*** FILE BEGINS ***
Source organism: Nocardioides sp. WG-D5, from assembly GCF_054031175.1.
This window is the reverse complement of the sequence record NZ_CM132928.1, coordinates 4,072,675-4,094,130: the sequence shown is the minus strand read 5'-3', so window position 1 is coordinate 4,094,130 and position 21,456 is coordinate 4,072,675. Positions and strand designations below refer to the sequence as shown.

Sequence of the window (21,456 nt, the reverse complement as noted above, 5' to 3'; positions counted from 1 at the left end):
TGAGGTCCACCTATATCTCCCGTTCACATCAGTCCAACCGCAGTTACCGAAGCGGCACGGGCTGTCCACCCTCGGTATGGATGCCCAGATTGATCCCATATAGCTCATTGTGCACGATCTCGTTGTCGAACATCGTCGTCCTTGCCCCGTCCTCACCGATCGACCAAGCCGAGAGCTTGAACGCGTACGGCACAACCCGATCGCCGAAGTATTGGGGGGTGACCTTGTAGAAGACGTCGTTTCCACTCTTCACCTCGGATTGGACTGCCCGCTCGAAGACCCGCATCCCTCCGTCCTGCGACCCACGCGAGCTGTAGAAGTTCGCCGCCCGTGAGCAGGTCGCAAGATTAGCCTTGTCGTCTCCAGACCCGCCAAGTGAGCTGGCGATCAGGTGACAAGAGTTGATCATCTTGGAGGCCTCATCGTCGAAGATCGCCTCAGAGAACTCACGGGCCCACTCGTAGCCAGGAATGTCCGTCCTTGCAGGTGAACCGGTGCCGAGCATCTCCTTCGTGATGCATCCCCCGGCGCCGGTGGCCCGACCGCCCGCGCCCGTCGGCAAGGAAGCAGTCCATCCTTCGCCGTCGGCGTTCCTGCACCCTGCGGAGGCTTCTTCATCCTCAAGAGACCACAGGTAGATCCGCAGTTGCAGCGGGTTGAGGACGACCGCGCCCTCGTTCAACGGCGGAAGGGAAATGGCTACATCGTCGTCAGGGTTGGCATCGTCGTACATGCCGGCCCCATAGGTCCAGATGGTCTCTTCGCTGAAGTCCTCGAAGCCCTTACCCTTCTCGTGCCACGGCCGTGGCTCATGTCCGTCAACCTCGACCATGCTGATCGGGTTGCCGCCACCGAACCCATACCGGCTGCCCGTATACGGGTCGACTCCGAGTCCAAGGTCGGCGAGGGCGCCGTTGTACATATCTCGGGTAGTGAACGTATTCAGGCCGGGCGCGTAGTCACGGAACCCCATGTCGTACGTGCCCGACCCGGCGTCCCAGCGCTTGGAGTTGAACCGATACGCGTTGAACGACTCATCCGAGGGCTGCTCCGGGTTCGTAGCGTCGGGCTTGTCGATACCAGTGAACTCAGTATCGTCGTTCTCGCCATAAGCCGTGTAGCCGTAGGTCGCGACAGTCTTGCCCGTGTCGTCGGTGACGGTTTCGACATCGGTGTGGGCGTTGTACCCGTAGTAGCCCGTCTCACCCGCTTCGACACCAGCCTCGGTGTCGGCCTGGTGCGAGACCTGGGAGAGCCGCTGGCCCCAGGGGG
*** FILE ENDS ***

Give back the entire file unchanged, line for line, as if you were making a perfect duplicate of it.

Source organism: Nocardioides sp. WG-D5, from assembly GCF_054031175.1.
This window is the reverse complement of the sequence record NZ_CM132928.1, coordinates 4,072,675-4,094,130: the sequence shown is the minus strand read 5'-3', so window position 1 is coordinate 4,094,130 and position 21,456 is coordinate 4,072,675. Positions and strand designations below refer to the sequence as shown.

Sequence of the window (21,456 nt, the reverse complement as noted above, 5' to 3'; positions counted from 1 at the left end):
TGAGGTCCACCTATATCTCCCGTTCACATCAGTCCAACCGCAGTTACCGAAGCGGCACGGGCTGTCCACCCTCGGTATGGATGCCCAGATTGATCCCATATAGCTCATTGTGCACGATCTCGTTGTCGAACATCGTCGTCCTTGCCCCGTCCTCACCGATCGACCAAGCCGAGAGCTTGAACGCGTACGGCACAACCCGATCGCCGAAGTATTGGGGGGTGACCTTGTAGAAGACGTCGTTTCCACTCTTCACCTCGGATTGGACTGCCCGCTCGAAGACCCGCATCCCTCCGTCCTGCGACCCACGCGAGCTGTAGAAGTTCGCCGCCCGTGAGCAGGTCGCAAGATTAGCCTTGTCGTCTCCAGACCCGCCAAGTGAGCTGGCGATCAGGTGACAAGAGTTGATCATCTTGGAGGCCTCATCGTCGAAGATCGCCTCAGAGAACTCACGGGCCCACTCGTAGCCAGGAATGTCCGTCCTTGCAGGTGAACCGGTGCCGAGCATCTCCTTCGTGATGCATCCCCCGGCGCCGGTGGCCCGACCGCCCGCGCCCGTCGGCAAGGAAGCAGTCCATCCTTCGCCGTCGGCGTTCCTGCACCCTGCGGAGGCTTCTTCATCCTCAAGAGACCACAGGTAGATCCGCAGTTGCAGCGGGTTGAGGACGACCGCGCCCTCGTTCAACGGCGGAAGGGAAATGGCTACATCGTCGTCAGGGTTGGCATCGTCGTACATGCCGGCCCCATAGGTCCAGATGGTCTCTTCGCTGAAGTCCTCGAAGCCCTTACCCTTCTCGTGCCACGGCCGTGGCTCATGTCCGTCAACCTCGACCATGCTGATCGGGTTGCCGCCACCGAACCCATACCGGCTGCCCGTATACGGGTCGACTCCGAGTCCAAGGTCGGCGAGGGCGCCGTTGTACATATCTCGGGTAGTGAACGTATTCAGGCCGGGCGCGTAGTCACGGAACCCCATGTCGTACGTGCCCGACCCGGCGTCCCAGCGCTTGGAGTTGAACCGATACGCGTTGAACGACTCATCCGAGGGCTGCTCCGGGTTCGTAGCGTCGGGCTTGTCGATACCAGTGAACTCAGTATCGTCGTTCTCGCCATAAGCCGTGTAGCCGTAGGTCGCGACAGTCTTGCCCGTGTCGTCGGTGACGGTTTCGACATCGGTGTGGGCGTTGTACCCGTAGTAGCCCGTCTCACCCGCTTCGACACCAGCCTCGGTGTCGGCCTGGTGCGAGACCTGGGAGAGCCGCTGGCCCCAGGGGG